“For example, the Church must understand ‘generation of experience’ (where ‘being, doing, feeling and experiencing’ trump ‘saying’ and ‘authority’).
Mackay’s insistence that by far the most effective channel of communication was personal relationships held an important message for the Church, he believed.
“A lot of churches and groups think they need to go out and have a big publicity campaign, but the best way is person to person. But unfortunately we are not equipped to do it effectively, so it is a challenge, ”he said. Eternity in an interview.
“Advertising is primarily used to confirm that you’ve purchased the right product or service. it’s not very effective at converting people to the way you think.
Like most children of the 1940s and 1950s, Glynn attended Sunday School, Christian Endeavor and the Boys Brigade in Inner West Sydney, but did not dedicate his life to Christ until he was 21 years old.
It happened on a camping trip when he took three books with him: the Bible; Basic Christianity by John Stott; and a book of sermons by a very influential American liberal Baptist preacher in his day, Harry Emerson Fosdick.
Glynn writes: “I had time to reflect, after which I finally accepted Jesus, not because of my sins and as a path to heaven, but because of his life, his ministry, his death and resurrection, and as the One to follow. I was also impressed by the followers of Jesus, who had witnessed his resurrection and continued to claim that he was the Son of God. They kept the faith in the face of death. I was also impressed by Saint Paul with his dramatic and overwhelming conversion on the road to Damascus, and with his letters to small churches in difficulty in Asia Minor. “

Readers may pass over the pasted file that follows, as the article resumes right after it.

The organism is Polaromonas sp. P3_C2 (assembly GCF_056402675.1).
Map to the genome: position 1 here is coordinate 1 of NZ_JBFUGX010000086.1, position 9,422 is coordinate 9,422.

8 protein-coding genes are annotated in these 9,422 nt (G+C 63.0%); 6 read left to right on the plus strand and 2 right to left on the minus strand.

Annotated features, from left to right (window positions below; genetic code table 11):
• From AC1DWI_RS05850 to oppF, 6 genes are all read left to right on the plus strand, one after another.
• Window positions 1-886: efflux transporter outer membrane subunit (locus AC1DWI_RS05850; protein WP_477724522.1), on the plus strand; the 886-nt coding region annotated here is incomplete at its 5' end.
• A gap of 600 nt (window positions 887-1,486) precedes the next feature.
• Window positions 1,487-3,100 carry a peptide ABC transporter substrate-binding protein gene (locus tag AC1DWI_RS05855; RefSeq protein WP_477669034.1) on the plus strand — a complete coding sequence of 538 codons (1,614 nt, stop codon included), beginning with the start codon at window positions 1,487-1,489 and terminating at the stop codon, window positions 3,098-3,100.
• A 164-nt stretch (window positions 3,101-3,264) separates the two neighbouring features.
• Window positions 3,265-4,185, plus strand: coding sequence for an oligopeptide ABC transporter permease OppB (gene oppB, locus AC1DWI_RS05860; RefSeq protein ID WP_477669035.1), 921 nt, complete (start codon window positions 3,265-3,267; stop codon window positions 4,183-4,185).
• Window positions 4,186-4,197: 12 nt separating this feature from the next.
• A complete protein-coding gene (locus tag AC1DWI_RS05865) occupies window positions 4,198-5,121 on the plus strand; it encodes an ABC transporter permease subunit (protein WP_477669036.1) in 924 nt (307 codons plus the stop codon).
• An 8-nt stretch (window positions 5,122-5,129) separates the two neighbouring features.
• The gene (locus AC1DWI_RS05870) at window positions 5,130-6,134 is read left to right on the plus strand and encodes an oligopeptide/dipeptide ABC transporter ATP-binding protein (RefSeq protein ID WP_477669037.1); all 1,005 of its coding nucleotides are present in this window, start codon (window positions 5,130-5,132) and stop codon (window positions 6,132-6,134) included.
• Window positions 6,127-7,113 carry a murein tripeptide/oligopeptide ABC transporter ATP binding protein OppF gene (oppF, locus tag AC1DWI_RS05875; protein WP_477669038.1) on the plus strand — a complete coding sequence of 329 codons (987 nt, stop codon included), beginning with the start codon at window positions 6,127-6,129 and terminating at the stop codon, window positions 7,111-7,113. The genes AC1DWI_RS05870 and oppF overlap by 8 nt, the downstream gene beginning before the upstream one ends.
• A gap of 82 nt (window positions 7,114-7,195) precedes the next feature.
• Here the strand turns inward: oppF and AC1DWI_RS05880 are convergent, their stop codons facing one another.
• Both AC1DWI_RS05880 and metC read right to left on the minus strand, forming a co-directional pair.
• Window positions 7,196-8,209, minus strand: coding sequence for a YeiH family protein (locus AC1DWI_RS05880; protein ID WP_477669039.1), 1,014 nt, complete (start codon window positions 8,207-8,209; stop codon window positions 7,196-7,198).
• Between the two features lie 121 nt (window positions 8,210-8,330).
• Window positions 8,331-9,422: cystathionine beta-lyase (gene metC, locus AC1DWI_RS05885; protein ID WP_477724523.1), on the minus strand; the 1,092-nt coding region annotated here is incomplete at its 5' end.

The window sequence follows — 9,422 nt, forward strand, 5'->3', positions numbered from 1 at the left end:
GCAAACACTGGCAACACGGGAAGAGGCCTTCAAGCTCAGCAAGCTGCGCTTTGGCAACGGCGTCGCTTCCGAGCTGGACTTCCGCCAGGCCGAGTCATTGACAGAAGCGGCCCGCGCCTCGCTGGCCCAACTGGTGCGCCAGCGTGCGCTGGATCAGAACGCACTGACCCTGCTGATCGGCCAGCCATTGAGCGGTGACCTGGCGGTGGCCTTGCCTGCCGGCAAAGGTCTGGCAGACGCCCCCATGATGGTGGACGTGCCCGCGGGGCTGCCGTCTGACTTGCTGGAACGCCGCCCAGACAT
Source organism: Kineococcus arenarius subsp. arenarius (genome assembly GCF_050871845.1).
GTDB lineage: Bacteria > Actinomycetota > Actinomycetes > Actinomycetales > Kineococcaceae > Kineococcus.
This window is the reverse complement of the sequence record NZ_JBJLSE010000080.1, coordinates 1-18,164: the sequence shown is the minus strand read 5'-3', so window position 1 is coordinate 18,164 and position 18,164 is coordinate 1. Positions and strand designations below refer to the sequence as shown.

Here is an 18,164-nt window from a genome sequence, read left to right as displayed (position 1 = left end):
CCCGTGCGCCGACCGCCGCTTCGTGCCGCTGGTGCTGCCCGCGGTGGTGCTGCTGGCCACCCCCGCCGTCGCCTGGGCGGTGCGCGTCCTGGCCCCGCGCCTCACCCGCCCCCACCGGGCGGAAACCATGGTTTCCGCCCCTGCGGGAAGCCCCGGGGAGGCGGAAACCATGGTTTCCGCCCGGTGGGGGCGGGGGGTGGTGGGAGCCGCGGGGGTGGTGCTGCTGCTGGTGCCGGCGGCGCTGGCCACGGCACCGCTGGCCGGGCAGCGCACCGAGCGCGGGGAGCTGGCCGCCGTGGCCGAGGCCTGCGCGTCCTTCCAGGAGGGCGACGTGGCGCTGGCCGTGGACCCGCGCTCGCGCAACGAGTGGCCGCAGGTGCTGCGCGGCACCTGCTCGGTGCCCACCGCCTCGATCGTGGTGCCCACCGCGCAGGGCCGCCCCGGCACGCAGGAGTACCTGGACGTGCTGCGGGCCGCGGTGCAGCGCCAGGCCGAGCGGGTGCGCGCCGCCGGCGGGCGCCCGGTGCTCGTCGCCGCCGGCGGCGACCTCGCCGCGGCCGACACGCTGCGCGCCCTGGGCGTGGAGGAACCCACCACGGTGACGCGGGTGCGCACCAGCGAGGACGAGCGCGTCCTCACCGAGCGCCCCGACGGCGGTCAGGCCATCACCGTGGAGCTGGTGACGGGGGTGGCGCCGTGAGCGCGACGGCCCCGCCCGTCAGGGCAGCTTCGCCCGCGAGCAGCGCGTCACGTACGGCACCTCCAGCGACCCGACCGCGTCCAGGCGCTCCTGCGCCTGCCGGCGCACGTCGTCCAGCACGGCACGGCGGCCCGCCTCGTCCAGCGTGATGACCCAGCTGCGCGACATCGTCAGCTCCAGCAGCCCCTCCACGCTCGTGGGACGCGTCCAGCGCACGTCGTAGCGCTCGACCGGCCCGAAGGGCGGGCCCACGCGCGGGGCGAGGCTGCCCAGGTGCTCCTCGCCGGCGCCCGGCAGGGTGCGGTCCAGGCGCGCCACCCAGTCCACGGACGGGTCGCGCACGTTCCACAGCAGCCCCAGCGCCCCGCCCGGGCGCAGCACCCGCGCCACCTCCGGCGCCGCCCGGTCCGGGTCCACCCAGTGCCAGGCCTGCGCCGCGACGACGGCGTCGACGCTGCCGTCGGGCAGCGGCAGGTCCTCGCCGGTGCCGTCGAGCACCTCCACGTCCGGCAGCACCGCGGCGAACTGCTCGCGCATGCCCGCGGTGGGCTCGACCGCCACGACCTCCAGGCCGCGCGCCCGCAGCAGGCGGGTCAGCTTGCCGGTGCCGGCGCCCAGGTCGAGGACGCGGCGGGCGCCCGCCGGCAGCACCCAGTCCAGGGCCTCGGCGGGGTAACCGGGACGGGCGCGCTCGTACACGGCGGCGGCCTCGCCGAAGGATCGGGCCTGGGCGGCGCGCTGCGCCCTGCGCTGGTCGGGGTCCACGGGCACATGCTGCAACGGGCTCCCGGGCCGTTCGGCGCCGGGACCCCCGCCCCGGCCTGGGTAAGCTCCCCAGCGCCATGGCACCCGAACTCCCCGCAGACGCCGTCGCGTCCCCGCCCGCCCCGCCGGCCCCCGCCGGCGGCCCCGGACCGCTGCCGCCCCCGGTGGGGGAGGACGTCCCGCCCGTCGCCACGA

“I finally accepted Jesus, not because of my sins and as a way to heaven, but because of his life, ministry, death and resurrection, and as the One to follow.” – Tom Glynn
Glynn came back from the camping trip a changed person. After apologizing to his mother for a myriad of domestic sins and being baptized, he “threw away [him]in a new mission – to bring knowledge of advertising / marketing to the Church ”.
So, at the age of 32 and with 16 years of experience in the advertising game behind him, Glynn courageously opened his own advertising agency – with a burning desire to help Christian ministries and charities survive. a period of high interest rates and declining donations using the principles and techniques of modern advertising.
With the opening of Tom Glynn Advertising (TGA) in 1974, he paved the way for a new business model that provided advertising consulting services for a monthly fee.
“At that time, the idea of an outside organization dealing with fundraising for client advertising marketing was quite unique. They used to use us for a one-off job, where we either design a better head for them or do an annual report and then you wouldn’t see them for a year, ”he says. Eternity.
“What I created was a model that a lot of companies were using then, which was a consulting firm, but mine was based on a paid monthly fee and it was an innovation.”